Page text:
When Alison ran away from her abusive cousin she had no idea that opening the inn door would whisk her away from the 1500s and straight onto a 21st century street. But that it did; when her cousin, now father of her child, sends her away, she returns to the present but though she adapts well to modern life she yearns to return to her son. Meanwhile, Mary Seymour deals with continuous accusations of witchcraft and a house that doesn’t want her. And forefront in her mind is the promise she made to Alison to somehow leave word of baby Arthur.
The Phantom Tree is a time travel book in a similar vein but different voice to Cornick’s previous novel, House Of Shadows. This different voice is one of the stand-out elements – Mary Seymour’s narrative, in particular, is very different from Cornick’s previous narrator, yet the author keeps her writing itself the same. It’s an interesting element that speaks highly of Cornick’s ability to develop characters whilst not changing her style too much.
Interesting, too, is the basic plot and the way the time travel has been included. There is one particular plot point that’s very predictable – the character really should have put two and two together earlier – but other than that it’s well done. Cornick hasn’t created anything new in the way that the time travelling happens but it’s the detail that’s good, the way she’s used a well-used device and just got on with the story – with time travel used so much, there’s little need for basics.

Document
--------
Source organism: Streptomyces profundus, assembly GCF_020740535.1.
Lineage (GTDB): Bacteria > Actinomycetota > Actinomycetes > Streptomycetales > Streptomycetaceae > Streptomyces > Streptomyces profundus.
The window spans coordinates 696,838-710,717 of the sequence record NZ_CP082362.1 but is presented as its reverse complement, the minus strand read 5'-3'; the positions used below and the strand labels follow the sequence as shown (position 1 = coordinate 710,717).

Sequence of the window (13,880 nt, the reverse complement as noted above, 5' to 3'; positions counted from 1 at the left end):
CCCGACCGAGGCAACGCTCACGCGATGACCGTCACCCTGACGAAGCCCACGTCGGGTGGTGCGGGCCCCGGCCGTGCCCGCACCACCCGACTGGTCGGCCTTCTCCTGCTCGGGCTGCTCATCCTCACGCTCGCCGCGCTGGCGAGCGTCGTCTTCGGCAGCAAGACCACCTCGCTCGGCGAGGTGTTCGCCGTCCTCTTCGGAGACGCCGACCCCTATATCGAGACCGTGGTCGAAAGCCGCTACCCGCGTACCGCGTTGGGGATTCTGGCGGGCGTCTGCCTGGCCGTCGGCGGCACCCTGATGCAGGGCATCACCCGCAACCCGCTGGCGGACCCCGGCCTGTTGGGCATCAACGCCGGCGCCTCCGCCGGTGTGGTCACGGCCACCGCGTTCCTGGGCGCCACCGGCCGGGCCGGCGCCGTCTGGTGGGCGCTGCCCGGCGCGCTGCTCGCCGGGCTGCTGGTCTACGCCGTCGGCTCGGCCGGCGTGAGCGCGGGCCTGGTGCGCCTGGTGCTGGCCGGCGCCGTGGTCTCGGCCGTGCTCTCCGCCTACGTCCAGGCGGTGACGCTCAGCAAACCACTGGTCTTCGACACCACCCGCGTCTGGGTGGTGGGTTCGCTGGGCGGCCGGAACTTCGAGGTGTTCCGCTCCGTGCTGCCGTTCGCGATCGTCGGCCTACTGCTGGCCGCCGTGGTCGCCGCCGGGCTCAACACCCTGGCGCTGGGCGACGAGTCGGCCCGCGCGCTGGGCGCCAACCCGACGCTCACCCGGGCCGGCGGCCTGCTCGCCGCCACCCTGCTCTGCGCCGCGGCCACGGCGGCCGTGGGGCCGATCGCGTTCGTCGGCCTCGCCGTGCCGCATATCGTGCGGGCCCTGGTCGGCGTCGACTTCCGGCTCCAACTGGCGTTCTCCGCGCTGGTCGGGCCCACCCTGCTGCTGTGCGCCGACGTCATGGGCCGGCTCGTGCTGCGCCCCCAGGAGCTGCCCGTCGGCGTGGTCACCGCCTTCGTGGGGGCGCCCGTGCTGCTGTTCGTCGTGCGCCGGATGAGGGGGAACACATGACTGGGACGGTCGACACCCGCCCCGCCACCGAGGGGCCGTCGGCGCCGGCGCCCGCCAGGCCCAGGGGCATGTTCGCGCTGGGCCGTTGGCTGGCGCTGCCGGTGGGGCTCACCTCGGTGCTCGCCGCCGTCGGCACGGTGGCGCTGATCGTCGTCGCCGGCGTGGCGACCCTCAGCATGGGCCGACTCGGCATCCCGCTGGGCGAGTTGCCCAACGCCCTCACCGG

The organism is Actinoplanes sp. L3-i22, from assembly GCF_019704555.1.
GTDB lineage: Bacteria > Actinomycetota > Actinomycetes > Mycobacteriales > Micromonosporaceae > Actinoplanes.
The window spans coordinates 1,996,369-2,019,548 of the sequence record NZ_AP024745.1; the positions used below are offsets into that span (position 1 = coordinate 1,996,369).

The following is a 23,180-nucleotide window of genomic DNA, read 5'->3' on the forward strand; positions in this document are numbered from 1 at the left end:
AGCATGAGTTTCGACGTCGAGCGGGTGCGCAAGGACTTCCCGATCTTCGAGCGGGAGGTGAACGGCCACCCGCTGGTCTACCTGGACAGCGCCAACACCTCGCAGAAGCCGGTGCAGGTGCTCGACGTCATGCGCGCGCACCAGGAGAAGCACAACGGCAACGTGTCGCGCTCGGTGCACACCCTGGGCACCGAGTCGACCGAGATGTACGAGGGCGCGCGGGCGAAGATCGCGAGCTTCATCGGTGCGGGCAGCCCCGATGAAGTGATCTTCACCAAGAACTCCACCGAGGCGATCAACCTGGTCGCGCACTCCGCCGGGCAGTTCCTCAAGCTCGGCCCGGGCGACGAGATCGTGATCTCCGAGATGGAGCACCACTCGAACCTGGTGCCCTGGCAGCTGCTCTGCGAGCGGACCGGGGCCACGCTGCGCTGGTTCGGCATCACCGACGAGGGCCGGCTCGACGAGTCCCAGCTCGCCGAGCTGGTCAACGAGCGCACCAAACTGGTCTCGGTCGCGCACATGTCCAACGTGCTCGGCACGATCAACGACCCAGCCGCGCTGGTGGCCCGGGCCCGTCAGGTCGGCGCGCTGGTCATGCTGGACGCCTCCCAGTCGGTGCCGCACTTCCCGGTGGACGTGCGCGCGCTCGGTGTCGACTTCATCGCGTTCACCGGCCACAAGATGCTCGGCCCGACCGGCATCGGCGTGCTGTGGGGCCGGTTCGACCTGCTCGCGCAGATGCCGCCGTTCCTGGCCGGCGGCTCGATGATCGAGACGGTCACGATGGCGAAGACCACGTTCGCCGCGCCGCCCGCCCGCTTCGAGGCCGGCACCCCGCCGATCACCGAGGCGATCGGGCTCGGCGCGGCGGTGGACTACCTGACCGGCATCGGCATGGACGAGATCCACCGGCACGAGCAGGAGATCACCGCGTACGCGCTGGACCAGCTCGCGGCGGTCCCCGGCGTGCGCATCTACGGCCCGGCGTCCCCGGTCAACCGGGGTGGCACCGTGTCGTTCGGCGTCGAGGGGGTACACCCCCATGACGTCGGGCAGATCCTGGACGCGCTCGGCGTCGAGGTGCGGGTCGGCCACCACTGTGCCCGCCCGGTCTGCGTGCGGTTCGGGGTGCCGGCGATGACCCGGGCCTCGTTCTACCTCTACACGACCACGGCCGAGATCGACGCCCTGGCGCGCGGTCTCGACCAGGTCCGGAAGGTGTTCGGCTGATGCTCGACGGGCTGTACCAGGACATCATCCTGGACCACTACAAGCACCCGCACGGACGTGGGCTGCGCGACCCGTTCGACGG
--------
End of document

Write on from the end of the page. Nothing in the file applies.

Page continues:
The characters are well drawn. We aren’t given much of Alison’s first days in the present, more of a quick nod, as the focus is on her search to get back. It is easy to wonder every now and then how she could have learned so much in a fairly short time but not unbelievable considering her personality. Throughout Alison is the stronger of the two heroines, and although it is true she’s mostly a modern-day character anyway, reading about her in the past shows a person who could fit in anywhere.
In Mary Seymour’s case it’s very intriguing; Cornick has exploited the lack of knowledge we have about Mary, Catherine Parr and Thomas Seymour’s daughter, and really gone to town with it, making Mary not just accused of witchcraft but actually able to see the future. Mary’s magic does contribute to an ending that some may find a bit far-fetched given our collective lack of knowledge (not far-fetched in the concept of fantasy!) and there’s something she shares with another that’s very fantastical. Thus this book goes beyond the sub-genre of time travel – it’s a full on historical fantasy with some hearty romance included.